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Is the Clock Ticking Down to Syrian Intervention?

Kofi Annan’s mediation in Syria has largely failed. The Assad regime continues to flout a tenuous ceasefire, drawing more intense international condemnation. The New York Times is reporting that the rhetoric is heating up:

International pressure for a harsher line on Syria escalated Thursday, with the president of France calling the Syrian leader a liar, the American secretary of state moving a step closer to endorsing use of military force, and the head of the United Nations accusing the Syrian government of failing to carry out nearly every element of a peace plan that went into effect a week ago.

Elsewhere, top American defense officials acknowledged that more must be done to help Syrians. General Martin Dempsey, chairman of the Joint Chiefs of Staff, told the House Armed Services Committee:

We have solid military relationships with every country on Syria’s border. . . Should we be called, our responsibility is clear: provide the secretary of defense and the president with options, and these options will be judged in terms of their suitability, their feasibility and their acceptability.

As pressure for action builds in the West, it’s important to note that the desire to get rid of Assad is as much about weakening Iran as it is about improving Syria. The Gulf sheikdoms would also welcome the hit Iran would take to its power and prestige if its greatest ally in the Middle East went down.

But however much we’re tempted, we should never forget that further intervention could easily lead to extended factional fighting or the rise of radical groups, as in Lebanon not long ago.

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  • Mrs. Davis

    Obama would be crazy to intervene. All he will do is bomb, no boots on the ground. He will not seize the initiative to drive to victory; he will lead from behind.

    But once he starts bombing, he will have picked a side but be unable to control it. It will be as bad as Libya or worse, but this time people will pay attention and it will cost him the election.

  • Ulysses S. Rant

    Our relatively easy “success” in Libya (I’d disagree with that assertion, but still…) has convinced more than a few people in D.C. — particularly those looking for ANY political advantage for the President right now — that a similar intervention in Syria would end in a similar manner, perhaps while even heading off an Israeli attack on Iran.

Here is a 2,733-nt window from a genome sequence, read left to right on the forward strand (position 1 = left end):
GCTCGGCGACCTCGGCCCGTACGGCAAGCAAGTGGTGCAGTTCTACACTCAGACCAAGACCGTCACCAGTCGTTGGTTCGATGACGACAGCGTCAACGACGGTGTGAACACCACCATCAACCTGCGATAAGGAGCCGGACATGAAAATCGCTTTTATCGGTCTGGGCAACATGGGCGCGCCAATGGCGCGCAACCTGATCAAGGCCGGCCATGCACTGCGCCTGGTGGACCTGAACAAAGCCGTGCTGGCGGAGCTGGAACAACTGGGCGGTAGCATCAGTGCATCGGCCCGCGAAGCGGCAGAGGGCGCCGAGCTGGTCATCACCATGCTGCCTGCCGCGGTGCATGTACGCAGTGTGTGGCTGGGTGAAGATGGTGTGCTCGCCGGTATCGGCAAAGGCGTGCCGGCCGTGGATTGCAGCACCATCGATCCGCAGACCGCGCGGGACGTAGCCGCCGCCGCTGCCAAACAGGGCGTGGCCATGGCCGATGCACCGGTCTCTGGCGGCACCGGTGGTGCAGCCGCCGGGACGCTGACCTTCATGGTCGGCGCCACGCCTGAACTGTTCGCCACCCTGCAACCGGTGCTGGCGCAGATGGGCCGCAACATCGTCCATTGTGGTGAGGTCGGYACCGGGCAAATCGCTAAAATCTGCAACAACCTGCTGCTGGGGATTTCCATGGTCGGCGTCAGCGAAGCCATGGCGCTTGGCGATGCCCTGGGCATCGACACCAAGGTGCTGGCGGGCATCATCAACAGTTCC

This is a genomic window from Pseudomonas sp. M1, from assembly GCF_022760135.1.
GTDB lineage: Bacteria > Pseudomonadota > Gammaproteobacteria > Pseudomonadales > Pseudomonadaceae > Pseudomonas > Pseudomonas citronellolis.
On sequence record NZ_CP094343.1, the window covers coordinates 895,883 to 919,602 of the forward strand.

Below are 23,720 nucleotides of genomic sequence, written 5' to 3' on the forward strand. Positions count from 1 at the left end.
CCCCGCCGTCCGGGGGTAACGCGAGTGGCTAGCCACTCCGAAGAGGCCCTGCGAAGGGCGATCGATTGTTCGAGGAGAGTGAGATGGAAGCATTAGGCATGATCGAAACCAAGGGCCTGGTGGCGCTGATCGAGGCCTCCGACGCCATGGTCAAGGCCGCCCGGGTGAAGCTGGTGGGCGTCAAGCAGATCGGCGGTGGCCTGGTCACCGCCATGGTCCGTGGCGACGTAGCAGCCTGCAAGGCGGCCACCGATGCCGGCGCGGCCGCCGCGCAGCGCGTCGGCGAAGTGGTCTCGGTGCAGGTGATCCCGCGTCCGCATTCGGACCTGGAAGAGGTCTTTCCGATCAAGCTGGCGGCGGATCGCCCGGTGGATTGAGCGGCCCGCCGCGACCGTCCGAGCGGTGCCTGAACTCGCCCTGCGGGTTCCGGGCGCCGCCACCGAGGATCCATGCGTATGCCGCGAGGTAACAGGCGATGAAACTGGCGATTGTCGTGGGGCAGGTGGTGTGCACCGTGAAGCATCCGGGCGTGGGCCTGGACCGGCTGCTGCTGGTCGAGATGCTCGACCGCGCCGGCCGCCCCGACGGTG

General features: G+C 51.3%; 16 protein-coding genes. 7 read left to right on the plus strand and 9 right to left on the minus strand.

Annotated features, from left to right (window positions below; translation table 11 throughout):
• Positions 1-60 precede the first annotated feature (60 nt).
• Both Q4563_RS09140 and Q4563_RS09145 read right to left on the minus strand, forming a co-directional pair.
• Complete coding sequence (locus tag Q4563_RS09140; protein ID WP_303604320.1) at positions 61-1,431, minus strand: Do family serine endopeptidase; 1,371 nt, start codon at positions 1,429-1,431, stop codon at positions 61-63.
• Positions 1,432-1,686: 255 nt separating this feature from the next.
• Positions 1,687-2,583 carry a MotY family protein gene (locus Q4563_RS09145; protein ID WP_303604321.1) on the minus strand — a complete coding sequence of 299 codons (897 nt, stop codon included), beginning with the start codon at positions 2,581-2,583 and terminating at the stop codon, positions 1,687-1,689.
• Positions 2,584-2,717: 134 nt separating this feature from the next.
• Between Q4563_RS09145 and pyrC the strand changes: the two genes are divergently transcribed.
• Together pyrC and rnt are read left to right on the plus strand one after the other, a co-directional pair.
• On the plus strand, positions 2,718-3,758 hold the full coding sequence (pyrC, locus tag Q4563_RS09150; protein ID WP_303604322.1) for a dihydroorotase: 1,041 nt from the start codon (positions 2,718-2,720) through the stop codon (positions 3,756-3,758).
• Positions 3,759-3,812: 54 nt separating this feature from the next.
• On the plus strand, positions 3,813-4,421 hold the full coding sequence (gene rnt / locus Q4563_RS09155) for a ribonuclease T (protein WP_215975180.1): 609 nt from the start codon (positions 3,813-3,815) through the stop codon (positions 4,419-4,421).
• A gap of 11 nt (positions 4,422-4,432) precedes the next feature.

But Syria is a completely different scenario, and we could get sucked into a nasty quagmire very quickly. This is dangerous territory, and the one thing that each side has in common is that they both hate our guts. The chicken hawks had best think twice before rolling the dice here.

  • Lorenz Gude

    I am not sure the clock is ticking down all that compellingly. Rather it would seem to me that any president facing an election would prefer to keep the pot boiling and not risk intervention. Again regardless of party it would better if America doesn’t intervene directly and finds more effective ways to wage proxy war against Iran which has been able to wage proxy war for years with impunity because of its alliance with Syria. Encourage the Gulf Sunnis to finance the rebellion and Turkey to provide a safe haven without actually invading. I think it is in our interests to preserve Syria as a buffer between Turkey and Egypt -not have a new Ottoman empire. That said, sometimes dictators seem to go on and on like Zombies – eg Mugabe or Saddam himself. But I think we are unlikely to see an intervention before the election.

  • Kenny

    U.S. intervention would be crazy.

    Syria is not worth the cost.

  • Luke Lea

    Here is a good link on Syrian tribes which as in the rest of the Middle East, sub-Saharan Africa, and Southwest Asia, continues to be a major obstacle to liberal society:

  • Fred

    Ulysses, Anyone who uses the term “chickenhawk” automatically forfeits the right to be taken seriously.

  • Ulysses S. Rant

    Fred, your argument makes no sense.

    I know wounded war veterans who use that term regularly. Why don’t you walk up to one of them and tell them that they shouldn’t be taken seriously? I’d love to see how that plays out.

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